Drinks are unique products. Within an instant of being consumed, they become an integral part of our bodies, and are capable of altering our perception of both our own selves and our environment. It should not come as a surprise, therefore, that TV commercials for drinks often attempt to convey the experience the advertised drink provides using some kind of highly inventive virtual world. As the following videos demonstrate, this can be achieved in a whole range of different ways.
The first example is the now famous Coca-Cola commercial which proposes an unusual explanation for the unique taste of this drink. The taste we experience, according to it, is the result of a special treatment which each bottle receives whenever we purchase it. Thus, the vending machine – an otherwise mundane element of our urban environment – is presented here as a channel to a vast enchanted world dedicated to our drinking experience:
The second example advertises the Nespresso coffee capsules, following similar lines to that of the previous video (and possibly influenced by it). This time, however, instead of presenting the delivery of the drink, this commercial rather focuses on its production process: It proposes that its advertised coffee capsules of different tastes come from a magical world which harmoniously blends nature and industry in order to produce them. We may never be able to visit this world ourselves, but the taste of its products – as is hinted at – can give us the experience of somehow having done so:
The third example takes us to alcoholic drinks, starting with Guinness beer. The ‘other world’ which is suggested to us here is not that of the production of the drink or its delivery, but a world that lives and breathes right there within our immediate reach. This lively, dynamic, and exciting world, as this commercial proposes, is precisely what we are invited to incorporate in ourselves whenever we consume this drink:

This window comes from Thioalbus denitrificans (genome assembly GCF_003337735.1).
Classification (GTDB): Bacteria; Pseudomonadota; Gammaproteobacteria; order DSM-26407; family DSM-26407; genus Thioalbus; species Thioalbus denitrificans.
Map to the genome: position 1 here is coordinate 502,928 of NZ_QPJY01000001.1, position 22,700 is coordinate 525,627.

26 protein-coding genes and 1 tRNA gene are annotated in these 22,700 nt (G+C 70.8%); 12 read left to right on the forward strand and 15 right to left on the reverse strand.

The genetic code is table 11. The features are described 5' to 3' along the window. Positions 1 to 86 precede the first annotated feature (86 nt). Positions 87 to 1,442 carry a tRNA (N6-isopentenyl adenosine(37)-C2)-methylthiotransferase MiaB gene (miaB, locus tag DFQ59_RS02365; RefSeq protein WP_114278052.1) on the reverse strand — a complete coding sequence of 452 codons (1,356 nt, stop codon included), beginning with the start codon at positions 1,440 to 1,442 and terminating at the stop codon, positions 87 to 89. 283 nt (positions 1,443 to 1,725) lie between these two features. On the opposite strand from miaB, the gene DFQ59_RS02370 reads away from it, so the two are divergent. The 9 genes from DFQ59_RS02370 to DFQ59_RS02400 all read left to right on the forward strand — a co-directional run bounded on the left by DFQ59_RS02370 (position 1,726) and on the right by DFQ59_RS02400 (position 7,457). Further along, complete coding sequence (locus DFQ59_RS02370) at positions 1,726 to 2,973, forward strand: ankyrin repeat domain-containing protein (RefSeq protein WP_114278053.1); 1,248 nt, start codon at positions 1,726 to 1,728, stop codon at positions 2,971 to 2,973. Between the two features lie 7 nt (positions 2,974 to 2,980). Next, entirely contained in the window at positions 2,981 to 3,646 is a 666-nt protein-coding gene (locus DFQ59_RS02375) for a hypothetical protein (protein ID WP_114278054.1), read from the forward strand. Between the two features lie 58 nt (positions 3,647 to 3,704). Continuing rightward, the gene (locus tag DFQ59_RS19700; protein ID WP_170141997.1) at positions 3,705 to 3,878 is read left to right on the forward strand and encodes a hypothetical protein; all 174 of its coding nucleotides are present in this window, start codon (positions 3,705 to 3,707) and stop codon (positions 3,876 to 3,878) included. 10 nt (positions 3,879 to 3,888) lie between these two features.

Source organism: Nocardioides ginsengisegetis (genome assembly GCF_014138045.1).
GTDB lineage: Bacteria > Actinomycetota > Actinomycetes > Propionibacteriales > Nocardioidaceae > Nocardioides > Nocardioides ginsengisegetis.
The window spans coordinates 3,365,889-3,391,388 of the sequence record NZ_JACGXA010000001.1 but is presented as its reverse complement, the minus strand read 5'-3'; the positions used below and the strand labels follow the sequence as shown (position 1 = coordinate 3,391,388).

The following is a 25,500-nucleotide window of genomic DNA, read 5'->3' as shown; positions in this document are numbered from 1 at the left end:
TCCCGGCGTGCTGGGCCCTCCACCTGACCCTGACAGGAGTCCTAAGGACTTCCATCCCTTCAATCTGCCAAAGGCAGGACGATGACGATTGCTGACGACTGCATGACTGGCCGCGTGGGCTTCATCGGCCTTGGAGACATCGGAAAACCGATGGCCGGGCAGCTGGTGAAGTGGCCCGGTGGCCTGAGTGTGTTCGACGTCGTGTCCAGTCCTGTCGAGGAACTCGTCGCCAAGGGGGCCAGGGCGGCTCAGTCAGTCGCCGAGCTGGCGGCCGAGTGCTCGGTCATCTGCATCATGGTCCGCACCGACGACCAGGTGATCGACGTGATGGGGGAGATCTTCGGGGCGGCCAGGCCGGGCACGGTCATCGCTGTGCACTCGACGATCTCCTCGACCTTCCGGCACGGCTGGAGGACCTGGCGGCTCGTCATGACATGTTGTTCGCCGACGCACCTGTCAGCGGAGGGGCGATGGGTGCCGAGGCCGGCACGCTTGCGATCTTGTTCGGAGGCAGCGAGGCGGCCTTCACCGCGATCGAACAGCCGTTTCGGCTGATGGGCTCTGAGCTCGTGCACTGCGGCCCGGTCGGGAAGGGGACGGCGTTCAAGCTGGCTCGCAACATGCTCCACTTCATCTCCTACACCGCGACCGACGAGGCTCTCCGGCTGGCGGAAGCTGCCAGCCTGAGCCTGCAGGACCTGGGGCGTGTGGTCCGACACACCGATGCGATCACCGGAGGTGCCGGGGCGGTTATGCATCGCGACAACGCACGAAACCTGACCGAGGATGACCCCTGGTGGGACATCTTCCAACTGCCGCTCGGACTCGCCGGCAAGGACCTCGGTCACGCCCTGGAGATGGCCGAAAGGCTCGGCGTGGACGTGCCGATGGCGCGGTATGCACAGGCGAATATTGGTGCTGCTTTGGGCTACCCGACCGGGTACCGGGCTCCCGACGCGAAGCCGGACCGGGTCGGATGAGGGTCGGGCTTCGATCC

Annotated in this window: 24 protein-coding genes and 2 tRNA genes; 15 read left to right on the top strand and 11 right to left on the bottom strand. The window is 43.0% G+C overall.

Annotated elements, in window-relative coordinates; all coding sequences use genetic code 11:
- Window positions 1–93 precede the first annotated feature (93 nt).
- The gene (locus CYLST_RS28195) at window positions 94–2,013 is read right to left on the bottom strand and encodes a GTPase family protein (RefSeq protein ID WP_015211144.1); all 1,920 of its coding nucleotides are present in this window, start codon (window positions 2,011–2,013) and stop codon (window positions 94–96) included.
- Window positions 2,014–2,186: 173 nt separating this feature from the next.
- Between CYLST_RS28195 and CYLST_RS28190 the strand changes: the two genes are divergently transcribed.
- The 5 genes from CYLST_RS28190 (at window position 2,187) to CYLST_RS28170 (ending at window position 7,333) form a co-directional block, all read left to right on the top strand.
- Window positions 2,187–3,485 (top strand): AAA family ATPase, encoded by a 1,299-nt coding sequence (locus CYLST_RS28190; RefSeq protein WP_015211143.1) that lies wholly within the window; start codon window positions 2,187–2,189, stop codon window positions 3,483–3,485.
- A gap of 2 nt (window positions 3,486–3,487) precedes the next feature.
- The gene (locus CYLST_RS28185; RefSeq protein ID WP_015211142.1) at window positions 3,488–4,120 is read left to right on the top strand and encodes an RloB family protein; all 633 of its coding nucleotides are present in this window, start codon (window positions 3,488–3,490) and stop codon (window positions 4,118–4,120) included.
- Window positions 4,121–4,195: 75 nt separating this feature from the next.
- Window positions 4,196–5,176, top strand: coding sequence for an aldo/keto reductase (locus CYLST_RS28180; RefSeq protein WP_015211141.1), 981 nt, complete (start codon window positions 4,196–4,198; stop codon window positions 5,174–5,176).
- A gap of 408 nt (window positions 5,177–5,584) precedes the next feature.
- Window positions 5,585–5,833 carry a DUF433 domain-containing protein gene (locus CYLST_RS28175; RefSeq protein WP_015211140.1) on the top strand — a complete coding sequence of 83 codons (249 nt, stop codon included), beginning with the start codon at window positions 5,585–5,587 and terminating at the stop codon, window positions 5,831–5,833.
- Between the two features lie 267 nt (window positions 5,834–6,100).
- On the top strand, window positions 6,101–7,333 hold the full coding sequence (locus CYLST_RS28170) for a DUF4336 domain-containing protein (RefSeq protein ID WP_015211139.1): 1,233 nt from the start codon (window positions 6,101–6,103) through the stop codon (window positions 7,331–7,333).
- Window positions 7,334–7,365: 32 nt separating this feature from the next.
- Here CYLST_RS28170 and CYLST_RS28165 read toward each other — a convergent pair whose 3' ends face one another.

The next example brings us to Smirnoff vodka, but instead of an outlandish world, the commercial proposes that this drink can transport us to places and situations taken straight from the movies. Using the bottle itself as a lens trough which to view the world, it becomes a portal to a sequence of action and adventure scenes which the drink can both deliver us to and save us from their dangers:
The final example brings us to Heineken beer, and unlike the previous examples, the world that it suggests taking us to is not some separate, magical or fictional world, but rather the very same physical world in which we live – but with a twist. Furthermore, it proposes that the effect of the advertised beer on our perception is so strong that just the desire and search for it is enough to transform the way we experience our normal environment:
Whichever your preferred drink or alternative world may be – cheers!